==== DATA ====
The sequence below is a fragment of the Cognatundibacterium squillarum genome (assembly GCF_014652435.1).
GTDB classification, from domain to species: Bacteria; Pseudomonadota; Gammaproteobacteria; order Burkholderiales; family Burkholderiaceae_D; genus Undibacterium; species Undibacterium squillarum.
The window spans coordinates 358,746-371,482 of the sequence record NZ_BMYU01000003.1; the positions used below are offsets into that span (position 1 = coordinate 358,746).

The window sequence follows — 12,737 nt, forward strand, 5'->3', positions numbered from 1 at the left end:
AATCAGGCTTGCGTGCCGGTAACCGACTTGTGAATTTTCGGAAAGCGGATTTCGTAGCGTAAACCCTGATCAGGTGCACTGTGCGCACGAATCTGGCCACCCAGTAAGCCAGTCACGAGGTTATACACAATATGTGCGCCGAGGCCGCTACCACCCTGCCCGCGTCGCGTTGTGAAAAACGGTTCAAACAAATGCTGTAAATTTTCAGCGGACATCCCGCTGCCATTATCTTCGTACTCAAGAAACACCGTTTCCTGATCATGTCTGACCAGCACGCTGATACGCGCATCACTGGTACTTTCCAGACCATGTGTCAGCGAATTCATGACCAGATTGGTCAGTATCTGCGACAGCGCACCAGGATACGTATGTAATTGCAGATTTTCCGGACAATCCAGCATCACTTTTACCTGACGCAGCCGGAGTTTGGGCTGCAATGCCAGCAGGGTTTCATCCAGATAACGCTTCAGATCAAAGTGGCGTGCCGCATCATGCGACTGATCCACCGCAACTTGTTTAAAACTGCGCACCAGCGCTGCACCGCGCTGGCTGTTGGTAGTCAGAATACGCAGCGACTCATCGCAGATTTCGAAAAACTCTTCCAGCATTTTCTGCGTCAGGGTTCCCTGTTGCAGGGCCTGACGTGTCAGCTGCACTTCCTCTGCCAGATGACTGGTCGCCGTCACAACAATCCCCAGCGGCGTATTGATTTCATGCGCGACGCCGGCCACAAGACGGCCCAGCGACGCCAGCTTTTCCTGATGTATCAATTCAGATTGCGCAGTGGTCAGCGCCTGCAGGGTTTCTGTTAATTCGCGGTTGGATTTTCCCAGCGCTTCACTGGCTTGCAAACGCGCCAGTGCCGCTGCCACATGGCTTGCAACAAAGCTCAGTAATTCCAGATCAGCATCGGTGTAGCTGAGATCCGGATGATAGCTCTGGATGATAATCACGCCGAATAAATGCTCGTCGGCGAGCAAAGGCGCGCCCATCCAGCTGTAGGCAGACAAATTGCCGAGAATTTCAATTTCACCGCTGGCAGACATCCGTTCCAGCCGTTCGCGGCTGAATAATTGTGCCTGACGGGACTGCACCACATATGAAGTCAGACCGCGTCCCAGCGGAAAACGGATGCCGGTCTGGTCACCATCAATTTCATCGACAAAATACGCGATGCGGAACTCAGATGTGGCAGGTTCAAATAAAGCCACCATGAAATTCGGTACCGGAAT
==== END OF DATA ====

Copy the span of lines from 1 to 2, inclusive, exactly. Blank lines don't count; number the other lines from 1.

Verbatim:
The sequence below is a fragment of the Cognatundibacterium squillarum genome (assembly GCF_014652435.1).
GTDB classification, from domain to species: Bacteria; Pseudomonadota; Gammaproteobacteria; order Burkholderiales; family Burkholderiaceae_D; genus Undibacterium; species Undibacterium squillarum.